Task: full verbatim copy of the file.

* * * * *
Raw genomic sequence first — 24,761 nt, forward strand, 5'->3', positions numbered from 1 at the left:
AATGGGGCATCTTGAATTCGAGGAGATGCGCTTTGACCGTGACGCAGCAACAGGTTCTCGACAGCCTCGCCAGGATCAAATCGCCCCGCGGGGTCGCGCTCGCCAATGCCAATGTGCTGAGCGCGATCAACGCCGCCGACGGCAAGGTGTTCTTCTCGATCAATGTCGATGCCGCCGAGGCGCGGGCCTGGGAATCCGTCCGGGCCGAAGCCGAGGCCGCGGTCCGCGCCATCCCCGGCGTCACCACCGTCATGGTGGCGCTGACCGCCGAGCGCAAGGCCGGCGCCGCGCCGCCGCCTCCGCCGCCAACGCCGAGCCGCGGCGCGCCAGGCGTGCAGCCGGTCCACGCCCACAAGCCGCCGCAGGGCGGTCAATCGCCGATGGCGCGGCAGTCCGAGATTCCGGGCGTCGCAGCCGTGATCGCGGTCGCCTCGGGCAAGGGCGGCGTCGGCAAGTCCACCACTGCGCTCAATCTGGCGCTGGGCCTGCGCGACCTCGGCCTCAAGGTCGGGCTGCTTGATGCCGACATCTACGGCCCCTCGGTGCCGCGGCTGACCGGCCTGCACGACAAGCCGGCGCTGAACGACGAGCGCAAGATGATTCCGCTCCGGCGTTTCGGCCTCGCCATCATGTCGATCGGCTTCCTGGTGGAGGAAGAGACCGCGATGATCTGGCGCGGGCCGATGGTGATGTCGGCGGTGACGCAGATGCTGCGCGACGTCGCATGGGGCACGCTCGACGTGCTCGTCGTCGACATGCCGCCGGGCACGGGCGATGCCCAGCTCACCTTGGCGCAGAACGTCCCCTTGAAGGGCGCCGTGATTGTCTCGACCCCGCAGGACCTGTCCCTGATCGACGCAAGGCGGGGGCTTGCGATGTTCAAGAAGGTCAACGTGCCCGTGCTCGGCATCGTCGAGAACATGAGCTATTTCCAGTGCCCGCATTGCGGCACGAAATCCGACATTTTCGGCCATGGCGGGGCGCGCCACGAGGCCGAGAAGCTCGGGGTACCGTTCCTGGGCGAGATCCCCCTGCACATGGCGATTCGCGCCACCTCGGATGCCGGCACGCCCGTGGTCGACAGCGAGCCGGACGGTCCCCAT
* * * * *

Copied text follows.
Raw genomic sequence first — 24,761 nt, forward strand, 5'->3', positions numbered from 1 at the left:
AATGGGGCATCTTGAATTCGAGGAGATGCGCTTTGACCGTGACGCAGCAACAGGTTCTCGACAGCCTCGCCAGGATCAAATCGCCCCGCGGGGTCGCGCTCGCCAATGCCAATGTGCTGAGCGCGATCAACGCCGCCGACGGCAAGGTGTTCTTCTCGATCAATGTCGATGCCGCCGAGGCGCGGGCCTGGGAATCCGTCCGGGCCGAAGCCGAGGCCGCGGTCCGCGCCATCCCCGGCGTCACCACCGTCATGGTGGCGCTGACCGCCGAGCGCAAGGCCGGCGCCGCGCCGCCGCCTCCGCCGCCAACGCCGAGCCGCGGCGCGCCAGGCGTGCAGCCGGTCCACGCCCACAAGCCGCCGCAGGGCGGTCAATCGCCGATGGCGCGGCAGTCCGAGATTCCGGGCGTCGCAGCCGTGATCGCGGTCGCCTCGGGCAAGGGCGGCGTCGGCAAGTCCACCACTGCGCTCAATCTGGCGCTGGGCCTGCGCGACCTCGGCCTCAAGGTCGGGCTGCTTGATGCCGACATCTACGGCCCCTCGGTGCCGCGGCTGACCGGCCTGCACGACAAGCCGGCGCTGAACGACGAGCGCAAGATGATTCCGCTCCGGCGTTTCGGCCTCGCCATCATGTCGATCGGCTTCCTGGTGGAGGAAGAGACCGCGATGATCTGGCGCGGGCCGATGGTGATGTCGGCGGTGACGCAGATGCTGCGCGACGTCGCATGGGGCACGCTCGACGTGCTCGTCGTCGACATGCCGCCGGGCACGGGCGATGCCCAGCTCACCTTGGCGCAGAACGTCCCCTTGAAGGGCGCCGTGATTGTCTCGACCCCGCAGGACCTGTCCCTGATCGACGCAAGGCGGGGGCTTGCGATGTTCAAGAAGGTCAACGTGCCCGTGCTCGGCATCGTCGAGAACATGAGCTATTTCCAGTGCCCGCATTGCGGCACGAAATCCGACATTTTCGGCCATGGCGGGGCGCGCCACGAGGCCGAGAAGCTCGGGGTACCGTTCCTGGGCGAGATCCCCCTGCACATGGCGATTCGCGCCACCTCGGATGCCGGCACGCCCGTGGTCGACAGCGAGCCGGACGGTCCCCAT